Looking at the articles that have been published so far, I noticed that there is a theme that comes back at times when I talk about collaboration and support. I thought it deserved its own post.
Sucking up to the boss: a behavioural study
Luckily for everyone (but for the suck-ups themselves, I guess), it just requires a tiny bit of observation and awareness to easily identify the patterns of someone trying to impress the boss. For lack of better word, suck-ups are:
- People who follow their manager everywhere
- People who solely focus their attention on their manager and ignore everyone else
- People who change their behaviour when a manager is around (any manager, as long as they are higher in the hierarchy)
- People who retain information from others to be able to talk to management first
- People who think shining in front of management is the most important
- “Yes people” who would rather disappear from this Earth than challenging what their manager says
- People who stay late at work when their manager does
- People who go to company events if their manager does
- People who ask for a 1:1 lunch or coffee break with their manager way too often.
The more they do it and the longer they do it, the faster they freefall in the abyss of their peers’ respect and trust.
Said no one, ever.
If you do any of the stuff above, do yourself a favour and stop straight away.
Suck-ups don’t realise how bad they hurt their reputation. What is the point in getting an express ticket to a promotion if once you get it everyone despises you and no one trusts you or wants to work with you? It’s not about slowing down your growth, it’s about making sure you get there in a way that will be the most beneficial for you. That’s what suck-ups don’t understand: they would benefit so much from not being suck-ups. Self-awareness 0 – suck-ups 1.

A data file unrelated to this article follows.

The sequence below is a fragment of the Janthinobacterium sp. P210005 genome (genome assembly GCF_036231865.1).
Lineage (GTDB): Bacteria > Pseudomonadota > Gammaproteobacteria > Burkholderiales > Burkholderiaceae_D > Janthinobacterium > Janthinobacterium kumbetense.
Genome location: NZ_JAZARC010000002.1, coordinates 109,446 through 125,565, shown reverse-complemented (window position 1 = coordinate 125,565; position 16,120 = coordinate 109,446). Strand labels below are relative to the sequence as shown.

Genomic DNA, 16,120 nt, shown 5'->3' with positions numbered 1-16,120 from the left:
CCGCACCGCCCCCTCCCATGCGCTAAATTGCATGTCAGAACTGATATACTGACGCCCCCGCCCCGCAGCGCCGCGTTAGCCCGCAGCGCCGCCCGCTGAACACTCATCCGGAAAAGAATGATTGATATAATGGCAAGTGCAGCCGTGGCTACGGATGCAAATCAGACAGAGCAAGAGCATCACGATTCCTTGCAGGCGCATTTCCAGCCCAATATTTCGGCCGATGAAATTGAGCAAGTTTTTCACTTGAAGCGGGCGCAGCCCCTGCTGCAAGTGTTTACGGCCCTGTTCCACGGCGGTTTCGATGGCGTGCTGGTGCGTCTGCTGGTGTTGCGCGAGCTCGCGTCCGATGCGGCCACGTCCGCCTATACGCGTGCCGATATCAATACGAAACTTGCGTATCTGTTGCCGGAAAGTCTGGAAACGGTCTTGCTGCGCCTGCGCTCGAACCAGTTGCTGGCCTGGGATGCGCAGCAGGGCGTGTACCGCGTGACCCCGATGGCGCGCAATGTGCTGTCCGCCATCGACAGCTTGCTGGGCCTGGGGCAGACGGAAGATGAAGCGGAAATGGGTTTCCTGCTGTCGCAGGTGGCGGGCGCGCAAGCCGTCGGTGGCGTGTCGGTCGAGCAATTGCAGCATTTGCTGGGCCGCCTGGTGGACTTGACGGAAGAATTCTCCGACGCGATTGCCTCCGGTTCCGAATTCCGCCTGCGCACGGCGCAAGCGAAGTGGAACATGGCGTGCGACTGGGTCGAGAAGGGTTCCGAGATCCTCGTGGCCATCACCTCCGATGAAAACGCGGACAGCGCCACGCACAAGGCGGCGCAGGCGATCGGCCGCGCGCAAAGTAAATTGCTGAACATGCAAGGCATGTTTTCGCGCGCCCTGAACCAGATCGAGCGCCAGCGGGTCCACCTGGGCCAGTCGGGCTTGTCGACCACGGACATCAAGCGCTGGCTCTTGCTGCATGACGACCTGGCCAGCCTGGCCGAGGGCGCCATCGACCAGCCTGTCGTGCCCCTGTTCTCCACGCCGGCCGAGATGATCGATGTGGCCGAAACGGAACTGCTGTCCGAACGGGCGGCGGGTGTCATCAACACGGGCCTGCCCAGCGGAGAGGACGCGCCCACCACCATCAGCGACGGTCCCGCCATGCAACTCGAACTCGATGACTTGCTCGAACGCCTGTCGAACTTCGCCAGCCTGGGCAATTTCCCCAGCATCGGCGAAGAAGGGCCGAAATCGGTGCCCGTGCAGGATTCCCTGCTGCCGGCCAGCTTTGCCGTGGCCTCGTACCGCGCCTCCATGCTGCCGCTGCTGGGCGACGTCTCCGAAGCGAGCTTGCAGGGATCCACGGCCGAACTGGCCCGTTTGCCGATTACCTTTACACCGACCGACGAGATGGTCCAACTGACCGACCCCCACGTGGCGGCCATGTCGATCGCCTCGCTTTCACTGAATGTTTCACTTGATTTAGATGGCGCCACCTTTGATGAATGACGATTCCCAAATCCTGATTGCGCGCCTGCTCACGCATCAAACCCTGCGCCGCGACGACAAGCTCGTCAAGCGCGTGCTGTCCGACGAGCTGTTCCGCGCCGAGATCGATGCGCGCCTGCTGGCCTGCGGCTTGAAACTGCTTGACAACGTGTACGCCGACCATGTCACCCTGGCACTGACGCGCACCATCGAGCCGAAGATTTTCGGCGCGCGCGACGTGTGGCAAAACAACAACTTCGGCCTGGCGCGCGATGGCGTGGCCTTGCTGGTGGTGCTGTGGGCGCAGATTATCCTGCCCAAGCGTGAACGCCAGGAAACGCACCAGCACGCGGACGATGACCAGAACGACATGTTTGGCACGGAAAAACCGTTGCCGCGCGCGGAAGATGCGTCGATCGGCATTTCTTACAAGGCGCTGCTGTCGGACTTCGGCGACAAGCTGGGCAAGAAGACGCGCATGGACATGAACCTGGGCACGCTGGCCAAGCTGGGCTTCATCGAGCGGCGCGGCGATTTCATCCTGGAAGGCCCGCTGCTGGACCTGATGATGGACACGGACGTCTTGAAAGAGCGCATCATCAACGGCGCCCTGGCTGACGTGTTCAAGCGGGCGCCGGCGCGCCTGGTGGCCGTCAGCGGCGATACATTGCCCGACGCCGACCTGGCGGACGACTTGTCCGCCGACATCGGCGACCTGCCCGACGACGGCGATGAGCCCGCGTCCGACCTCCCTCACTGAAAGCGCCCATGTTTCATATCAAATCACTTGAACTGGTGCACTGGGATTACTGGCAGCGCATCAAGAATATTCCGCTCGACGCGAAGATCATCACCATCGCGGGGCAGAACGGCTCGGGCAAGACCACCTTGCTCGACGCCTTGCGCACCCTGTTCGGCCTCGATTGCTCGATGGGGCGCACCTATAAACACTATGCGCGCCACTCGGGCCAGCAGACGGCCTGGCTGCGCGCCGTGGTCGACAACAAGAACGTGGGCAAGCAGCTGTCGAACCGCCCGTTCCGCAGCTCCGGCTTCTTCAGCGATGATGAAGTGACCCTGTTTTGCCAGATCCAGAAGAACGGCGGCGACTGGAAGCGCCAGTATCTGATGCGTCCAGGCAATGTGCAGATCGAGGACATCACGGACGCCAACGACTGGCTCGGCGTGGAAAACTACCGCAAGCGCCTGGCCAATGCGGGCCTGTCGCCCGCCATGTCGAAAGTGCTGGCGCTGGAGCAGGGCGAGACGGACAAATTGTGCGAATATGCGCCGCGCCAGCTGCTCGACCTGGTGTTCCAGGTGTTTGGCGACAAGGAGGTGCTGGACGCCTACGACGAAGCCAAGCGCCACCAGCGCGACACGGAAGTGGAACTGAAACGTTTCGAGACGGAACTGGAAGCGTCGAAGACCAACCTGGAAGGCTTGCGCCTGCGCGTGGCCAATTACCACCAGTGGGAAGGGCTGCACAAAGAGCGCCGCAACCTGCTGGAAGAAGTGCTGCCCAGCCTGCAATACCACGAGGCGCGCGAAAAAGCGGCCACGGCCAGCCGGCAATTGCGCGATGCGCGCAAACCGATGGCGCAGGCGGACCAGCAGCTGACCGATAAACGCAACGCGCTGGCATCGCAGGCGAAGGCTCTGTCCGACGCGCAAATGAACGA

What you can start doing instead:
- Set the example to your peers: be the best version of yourself but show your vulnerability too
- Use your top performance to drive your peers’ and your team’s performance up (that means that you have to be a top performer first, obviously)
- Be consistent with your approach: apply the high standards you have for yourself when a manager is around to all the times when he/she is absent
- Involve your peers in projects you initiate
- Be transparent with your peers when something is bothering you
- Stand for what you think is right
What to do if one of your peers is a suck-up:
- Do not despair *I repeat* do not despair: continue working as hard as you can, sharing whatever you can with your team and manager. Don’t let someone else bring your motivation down.
- Play by the rules: don’t lower your standards because someone else in the team does.
- Try talking to them: I know it can be quite hard to bring the topic, but do it for their sake and the sake of your team.
- Give feedback to your manager with examples. Keep in mind that you don’t know what is going on between the manager and this employee. This might have been addressed already.
If you are a manager, do not delay the conversation and address this behaviour straight away
Because suck-ups do everything the manager wants, only their manager can really make them stop. It’s important that you address this issue as soon as possible to avoid spreading latent negativity in your team and to prevent a good employee to ruin their personal brand. It’s going to be a awkward, but it’s necessary.
How to know if someone in your team is a suck-up:
- They are isolated from the rest of the group
- No one engages with what they say in meetings
- They work well but their impact is very limited
- They stay more with you than with their peers
- They seek your approval for everything they do
- They cc you in all their emails
- You receive direct feedback from your team
What you can do:
- Talk to your employee in a 1:1 about the patterns you have seen
- Set clear expectations on what being a top performer means to you
- Tell them about the feedback you have received
- Explain what they can do to improve their reputation
- Suggest a 360 degree review to raise awareness
- Tell the employee to spend more time with their peers
- Repeat until the employee has changed
- Send them this article (I’m kidding) (even though…)
Luckily for the employee, their team and their manager, this is not something irreversible. People tend to forget it and trust them again when they see their formerly suck up peer now being inclusive and involving them in their success. It requires patience and commitment, but everyone can do it.